Ask a Question forum: What's happening to these azaleas?

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Name: Greg
Lake Forest Park, Washington (Zone 8b)
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Brinybay
Jul 10, 2015 2:58 PM CST
They appear to be drying up. The blooms I could understand, but the leaves appear to be dying too. This time of year (summer) they're in the shade of the house up until around 1:30pm, then they get full sun up until around 5pm, then shade from trees after that. I water them daily in the morning. At first I wondered if maybe the dirt didn't have enough nutrients in it, but the climbing rose that's in between them is doing just fine.

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Name: Cindy
Hobart, IN zone 5
aka CindyMzone5
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Shadegardener
Jul 10, 2015 3:07 PM CST
Azaleas are shallow-rooted plants. The surface of the soil looks awfully dry even though you're watering. Is there any way you can mulch around the azaleas with shredded leaves or compost?
Name: Lin
Florida (Zone 9b)
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plantladylin
Jul 10, 2015 3:15 PM CST
It looks like sunburn to me but the soil looks very dry also. I don't know how intense the afternoon sun is in your area but I wonder if it could be a combination of too much direct sun and not enough water? Here in Florida Azaleas are grown in mostly bright shade because the intense sun would fry them.

Hopefully someone from your part of the country will come along soon and be able to offer advice but you might want to pose the question on the PNW forum: http://garden.org/forums/view/pacificnorthwestgard/ or the Pacific Coast Gardening Forum: http://garden.org/forums/view/pacificcoast/
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Name: Elaine
South Sarasota, Florida (Zone 9b)
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dyzzypyxxy
Jul 10, 2015 3:43 PM CST
I agree Greg - too much sun for those babies! Azaleas really like shade, where climbing roses will eat up all the sun you can give them. So that combo you've got going there is nice in theory, but . . . those azaleas need to move to somewhere with morning sun at most. In a few years when that climbing rose gets big and makes some shade there, maybe you can plant azaleas again with more success.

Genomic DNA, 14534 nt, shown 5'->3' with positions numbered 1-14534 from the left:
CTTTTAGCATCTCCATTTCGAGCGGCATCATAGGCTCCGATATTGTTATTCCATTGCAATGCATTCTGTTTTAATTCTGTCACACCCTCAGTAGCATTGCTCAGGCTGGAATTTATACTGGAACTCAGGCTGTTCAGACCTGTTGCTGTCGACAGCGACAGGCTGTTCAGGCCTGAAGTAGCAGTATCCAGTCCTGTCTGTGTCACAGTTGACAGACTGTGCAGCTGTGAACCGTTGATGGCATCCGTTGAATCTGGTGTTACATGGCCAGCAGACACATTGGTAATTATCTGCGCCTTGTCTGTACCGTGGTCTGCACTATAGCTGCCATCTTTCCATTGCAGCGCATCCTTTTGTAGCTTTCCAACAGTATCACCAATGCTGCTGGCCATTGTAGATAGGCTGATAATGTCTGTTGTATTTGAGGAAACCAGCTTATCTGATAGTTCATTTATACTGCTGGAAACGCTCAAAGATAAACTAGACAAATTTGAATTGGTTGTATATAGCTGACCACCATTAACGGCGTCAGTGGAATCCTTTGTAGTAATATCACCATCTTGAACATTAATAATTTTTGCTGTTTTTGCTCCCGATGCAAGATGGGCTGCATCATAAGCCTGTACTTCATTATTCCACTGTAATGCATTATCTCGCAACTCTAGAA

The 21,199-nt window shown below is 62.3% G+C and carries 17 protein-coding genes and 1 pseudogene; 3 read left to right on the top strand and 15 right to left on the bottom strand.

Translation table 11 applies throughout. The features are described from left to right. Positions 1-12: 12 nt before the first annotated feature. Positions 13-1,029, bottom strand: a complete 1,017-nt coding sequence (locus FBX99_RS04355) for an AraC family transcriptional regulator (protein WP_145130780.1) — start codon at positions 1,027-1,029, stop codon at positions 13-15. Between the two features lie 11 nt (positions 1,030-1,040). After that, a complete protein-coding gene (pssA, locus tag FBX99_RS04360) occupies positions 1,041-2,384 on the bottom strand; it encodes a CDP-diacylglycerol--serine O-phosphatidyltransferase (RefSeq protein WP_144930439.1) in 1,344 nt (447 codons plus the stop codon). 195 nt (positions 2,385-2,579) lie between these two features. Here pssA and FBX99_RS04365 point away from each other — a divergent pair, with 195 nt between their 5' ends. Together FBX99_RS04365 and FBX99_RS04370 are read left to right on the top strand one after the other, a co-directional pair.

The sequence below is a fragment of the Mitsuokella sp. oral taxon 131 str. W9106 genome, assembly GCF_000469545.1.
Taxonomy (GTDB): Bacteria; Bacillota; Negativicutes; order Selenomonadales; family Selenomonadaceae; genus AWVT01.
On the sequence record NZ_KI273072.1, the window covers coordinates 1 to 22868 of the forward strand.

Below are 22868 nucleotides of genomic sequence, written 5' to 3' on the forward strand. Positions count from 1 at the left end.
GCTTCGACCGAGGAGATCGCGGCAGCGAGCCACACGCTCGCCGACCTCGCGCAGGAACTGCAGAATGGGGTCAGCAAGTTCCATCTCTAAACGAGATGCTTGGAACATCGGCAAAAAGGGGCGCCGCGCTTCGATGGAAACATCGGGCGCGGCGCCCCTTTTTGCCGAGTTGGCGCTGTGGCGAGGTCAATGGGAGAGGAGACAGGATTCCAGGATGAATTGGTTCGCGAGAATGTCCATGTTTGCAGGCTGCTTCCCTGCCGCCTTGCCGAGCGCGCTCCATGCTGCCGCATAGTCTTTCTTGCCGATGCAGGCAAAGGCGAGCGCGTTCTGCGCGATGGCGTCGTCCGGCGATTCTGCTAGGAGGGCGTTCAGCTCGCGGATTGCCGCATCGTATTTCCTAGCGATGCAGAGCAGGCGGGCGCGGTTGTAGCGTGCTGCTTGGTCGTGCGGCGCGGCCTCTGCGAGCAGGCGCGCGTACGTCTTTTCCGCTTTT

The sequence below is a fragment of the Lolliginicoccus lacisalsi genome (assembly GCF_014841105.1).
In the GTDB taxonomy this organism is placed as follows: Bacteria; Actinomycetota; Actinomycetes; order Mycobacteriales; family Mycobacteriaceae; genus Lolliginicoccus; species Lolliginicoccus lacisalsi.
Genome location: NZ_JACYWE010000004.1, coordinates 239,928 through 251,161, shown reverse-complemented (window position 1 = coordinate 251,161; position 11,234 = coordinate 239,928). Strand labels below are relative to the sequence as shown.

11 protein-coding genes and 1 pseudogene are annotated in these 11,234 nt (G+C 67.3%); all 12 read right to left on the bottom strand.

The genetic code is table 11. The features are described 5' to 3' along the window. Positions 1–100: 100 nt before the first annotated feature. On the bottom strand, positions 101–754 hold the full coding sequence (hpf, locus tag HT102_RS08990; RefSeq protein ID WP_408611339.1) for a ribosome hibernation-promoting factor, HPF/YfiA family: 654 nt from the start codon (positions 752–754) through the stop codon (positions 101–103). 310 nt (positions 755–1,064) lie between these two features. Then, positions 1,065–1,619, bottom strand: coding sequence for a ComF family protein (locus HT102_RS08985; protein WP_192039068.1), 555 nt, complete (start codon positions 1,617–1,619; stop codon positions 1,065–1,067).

If you were having your "usual" Pac. Northwest summer, they might not have fried, but this year? Too hot for newly planted azaleas, for sure. Also always mulch everything that gets hot afternoon sun, it will not only help prevent weeds, it keeps the soil cooler and retains more moisture.
Elaine

"Success is stumbling from failure to failure with no loss of enthusiasm." –Winston Churchill
Name: Greg
Lake Forest Park, Washington (Zone 8b)
Garden Ideas: Level 1
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Brinybay
Jul 10, 2015 5:22 PM CST
dyzzypyxxy said: I agree Greg - too much sun for those babies! Azaleas really like shade, where climbing roses will eat up all the sun you can give them. So that combo you've got going there is nice in theory, but . . . those azaleas need to move to somewhere with morning sun at most. In a few years when that climbing rose gets big and makes some shade there, maybe you can plant azaleas again with more success.

If you were having your "usual" Pac. Northwest summer, they might not have fried, but this year? Too hot for newly planted azaleas, for sure. Also always mulch everything that gets hot afternoon sun, it will not only help prevent weeds, it keeps the soil cooler and retains more moisture.


That's what I thought, they're sun-fried, plus my procrastination is costing me. I have some compost I intended to put in that area, just haven't yet. You're right about that dirt. It's a couple wheelbarrows of sifted dirt from the other side of the house where I'm working on forming a woodland/shade area (I have a thread here somewhere about it). I used it because I had no place to dump it, but planned to add compost. The spot for the azaleas was chosen because there used to be a healthy rhododendron plant there, but I unintentionally killed it when I cut it back too far and it never grew back.

I'll try moving the azaleas if it's not too late. If roses really like that spot, then I'll get a couple more to put there.
"Love the people who treat you right and forget the ones who don't." - Chiune Sugihara
Name: Elaine
South Sarasota, Florida (Zone 9b)
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dyzzypyxxy
Jul 10, 2015 7:17 PM CST
Yep, they be happy in your woodland area on the other side of the house.